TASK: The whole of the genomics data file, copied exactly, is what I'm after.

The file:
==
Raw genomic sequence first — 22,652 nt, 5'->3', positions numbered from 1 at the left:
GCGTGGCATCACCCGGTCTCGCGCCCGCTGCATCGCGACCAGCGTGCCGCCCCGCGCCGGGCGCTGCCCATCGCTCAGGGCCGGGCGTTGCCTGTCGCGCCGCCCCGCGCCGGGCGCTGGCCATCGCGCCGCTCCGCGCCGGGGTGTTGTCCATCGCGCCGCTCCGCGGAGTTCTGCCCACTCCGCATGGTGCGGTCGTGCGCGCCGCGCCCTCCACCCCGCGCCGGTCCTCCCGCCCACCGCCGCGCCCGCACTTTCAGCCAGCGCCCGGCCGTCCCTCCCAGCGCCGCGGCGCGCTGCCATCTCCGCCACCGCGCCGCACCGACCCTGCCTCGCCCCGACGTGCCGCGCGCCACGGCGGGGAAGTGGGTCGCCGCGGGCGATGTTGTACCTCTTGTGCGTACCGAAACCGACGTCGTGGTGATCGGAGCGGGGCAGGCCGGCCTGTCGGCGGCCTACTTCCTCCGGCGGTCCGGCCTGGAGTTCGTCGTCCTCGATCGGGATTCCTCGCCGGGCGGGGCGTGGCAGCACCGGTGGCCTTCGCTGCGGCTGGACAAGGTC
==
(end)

Raw genomic sequence first — 22,652 nt, 5'->3', positions numbered from 1 at the left:
GCGTGGCATCACCCGGTCTCGCGCCCGCTGCATCGCGACCAGCGTGCCGCCCCGCGCCGGGCGCTGCCCATCGCTCAGGGCCGGGCGTTGCCTGTCGCGCCGCCCCGCGCCGGGCGCTGGCCATCGCGCCGCTCCGCGCCGGGGTGTTGTCCATCGCGCCGCTCCGCGGAGTTCTGCCCACTCCGCATGGTGCGGTCGTGCGCGCCGCGCCCTCCACCCCGCGCCGGTCCTCCCGCCCACCGCCGCGCCCGCACTTTCAGCCAGCGCCCGGCCGTCCCTCCCAGCGCCGCGGCGCGCTGCCATCTCCGCCACCGCGCCGCACCGACCCTGCCTCGCCCCGACGTGCCGCGCGCCACGGCGGGGAAGTGGGTCGCCGCGGGCGATGTTGTACCTCTTGTGCGTACCGAAACCGACGTCGTGGTGATCGGAGCGGGGCAGGCCGGCCTGTCGGCGGCCTACTTCCTCCGGCGGTCCGGCCTGGAGTTCGTCGTCCTCGATCGGGATTCCTCGCCGGGCGGGGCGTGGCAGCACCGGTGGCCTTCGCTGCGGCTGGACAAGGTC